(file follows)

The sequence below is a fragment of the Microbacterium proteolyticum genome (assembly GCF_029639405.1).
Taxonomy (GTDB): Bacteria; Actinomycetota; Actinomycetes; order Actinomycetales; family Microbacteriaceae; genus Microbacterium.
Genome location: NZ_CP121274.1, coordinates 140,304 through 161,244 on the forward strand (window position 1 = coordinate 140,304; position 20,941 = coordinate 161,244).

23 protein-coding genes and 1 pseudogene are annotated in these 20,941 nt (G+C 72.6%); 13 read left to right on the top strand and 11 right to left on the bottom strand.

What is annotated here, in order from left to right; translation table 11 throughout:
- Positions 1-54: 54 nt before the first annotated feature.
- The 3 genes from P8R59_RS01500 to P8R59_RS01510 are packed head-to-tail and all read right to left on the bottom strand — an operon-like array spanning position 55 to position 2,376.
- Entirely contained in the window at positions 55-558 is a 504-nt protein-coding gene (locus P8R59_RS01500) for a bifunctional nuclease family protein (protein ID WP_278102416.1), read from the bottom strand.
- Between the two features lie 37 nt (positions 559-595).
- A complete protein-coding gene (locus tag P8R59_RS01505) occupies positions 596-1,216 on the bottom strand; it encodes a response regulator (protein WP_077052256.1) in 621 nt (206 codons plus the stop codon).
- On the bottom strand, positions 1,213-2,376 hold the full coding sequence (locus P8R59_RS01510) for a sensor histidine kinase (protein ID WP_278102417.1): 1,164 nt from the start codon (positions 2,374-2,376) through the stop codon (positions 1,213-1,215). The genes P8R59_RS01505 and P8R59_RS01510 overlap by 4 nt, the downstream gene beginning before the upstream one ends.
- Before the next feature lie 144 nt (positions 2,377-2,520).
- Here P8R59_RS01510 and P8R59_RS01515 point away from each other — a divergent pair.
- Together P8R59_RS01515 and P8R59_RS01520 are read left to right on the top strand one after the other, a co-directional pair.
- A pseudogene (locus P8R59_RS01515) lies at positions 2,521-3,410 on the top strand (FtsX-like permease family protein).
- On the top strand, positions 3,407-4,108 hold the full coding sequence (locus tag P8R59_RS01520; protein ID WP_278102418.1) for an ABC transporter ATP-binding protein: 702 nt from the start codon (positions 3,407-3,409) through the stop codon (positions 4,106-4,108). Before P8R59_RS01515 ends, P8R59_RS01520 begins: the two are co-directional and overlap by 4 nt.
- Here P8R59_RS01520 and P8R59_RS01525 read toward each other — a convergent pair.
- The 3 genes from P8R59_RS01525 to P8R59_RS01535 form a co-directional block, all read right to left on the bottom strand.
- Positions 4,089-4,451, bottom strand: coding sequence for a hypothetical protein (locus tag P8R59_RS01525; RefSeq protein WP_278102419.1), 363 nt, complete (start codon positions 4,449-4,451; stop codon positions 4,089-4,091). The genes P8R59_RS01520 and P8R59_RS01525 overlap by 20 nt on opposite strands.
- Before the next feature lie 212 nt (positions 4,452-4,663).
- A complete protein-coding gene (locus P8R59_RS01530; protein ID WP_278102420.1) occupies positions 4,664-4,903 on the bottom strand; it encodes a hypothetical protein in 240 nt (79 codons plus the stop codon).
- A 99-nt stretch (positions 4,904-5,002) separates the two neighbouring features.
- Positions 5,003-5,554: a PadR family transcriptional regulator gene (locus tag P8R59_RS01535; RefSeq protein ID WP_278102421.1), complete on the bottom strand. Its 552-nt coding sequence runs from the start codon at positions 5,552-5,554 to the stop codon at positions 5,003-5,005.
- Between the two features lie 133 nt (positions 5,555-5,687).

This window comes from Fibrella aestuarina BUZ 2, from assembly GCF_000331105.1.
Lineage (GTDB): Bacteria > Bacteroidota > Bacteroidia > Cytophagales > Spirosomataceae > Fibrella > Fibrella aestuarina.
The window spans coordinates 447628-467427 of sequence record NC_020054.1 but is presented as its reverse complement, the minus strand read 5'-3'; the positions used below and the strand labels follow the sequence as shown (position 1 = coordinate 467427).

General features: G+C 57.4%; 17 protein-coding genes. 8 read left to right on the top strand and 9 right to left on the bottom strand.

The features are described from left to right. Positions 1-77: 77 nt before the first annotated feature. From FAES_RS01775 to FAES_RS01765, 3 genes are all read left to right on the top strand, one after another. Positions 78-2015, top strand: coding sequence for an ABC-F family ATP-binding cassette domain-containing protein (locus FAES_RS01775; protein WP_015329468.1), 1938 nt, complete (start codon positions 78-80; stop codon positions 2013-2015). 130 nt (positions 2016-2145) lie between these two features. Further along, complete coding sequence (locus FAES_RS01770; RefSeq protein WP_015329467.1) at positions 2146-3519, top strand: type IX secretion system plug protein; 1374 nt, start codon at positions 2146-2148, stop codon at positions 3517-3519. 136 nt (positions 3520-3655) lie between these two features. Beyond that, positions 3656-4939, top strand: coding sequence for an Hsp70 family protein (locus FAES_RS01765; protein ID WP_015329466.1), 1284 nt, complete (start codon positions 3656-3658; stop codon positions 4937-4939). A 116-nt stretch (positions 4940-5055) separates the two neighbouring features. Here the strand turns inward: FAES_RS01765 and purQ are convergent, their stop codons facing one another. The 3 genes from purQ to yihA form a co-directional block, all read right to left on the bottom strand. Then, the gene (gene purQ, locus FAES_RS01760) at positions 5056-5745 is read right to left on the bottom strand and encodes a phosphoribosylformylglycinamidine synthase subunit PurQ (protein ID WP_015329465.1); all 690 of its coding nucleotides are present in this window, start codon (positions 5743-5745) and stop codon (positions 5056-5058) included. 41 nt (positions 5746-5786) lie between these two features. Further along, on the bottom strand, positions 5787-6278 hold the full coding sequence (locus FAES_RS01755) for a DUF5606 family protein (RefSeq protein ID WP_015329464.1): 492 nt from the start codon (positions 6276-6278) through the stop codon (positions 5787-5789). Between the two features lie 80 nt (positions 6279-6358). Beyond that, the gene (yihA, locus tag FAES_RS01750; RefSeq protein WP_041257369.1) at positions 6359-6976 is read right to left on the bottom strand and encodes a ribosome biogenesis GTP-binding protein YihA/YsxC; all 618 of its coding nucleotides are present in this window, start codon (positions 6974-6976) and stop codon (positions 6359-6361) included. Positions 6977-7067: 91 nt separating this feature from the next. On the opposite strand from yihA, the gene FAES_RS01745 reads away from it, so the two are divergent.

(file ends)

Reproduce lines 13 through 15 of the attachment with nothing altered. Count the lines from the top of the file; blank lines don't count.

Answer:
- Here P8R59_RS01510 and P8R59_RS01515 point away from each other — a divergent pair.
- Together P8R59_RS01515 and P8R59_RS01520 are read left to right on the top strand one after the other, a co-directional pair.
- A pseudogene (locus P8R59_RS01515) lies at positions 2,521-3,410 on the top strand (FtsX-like permease family protein).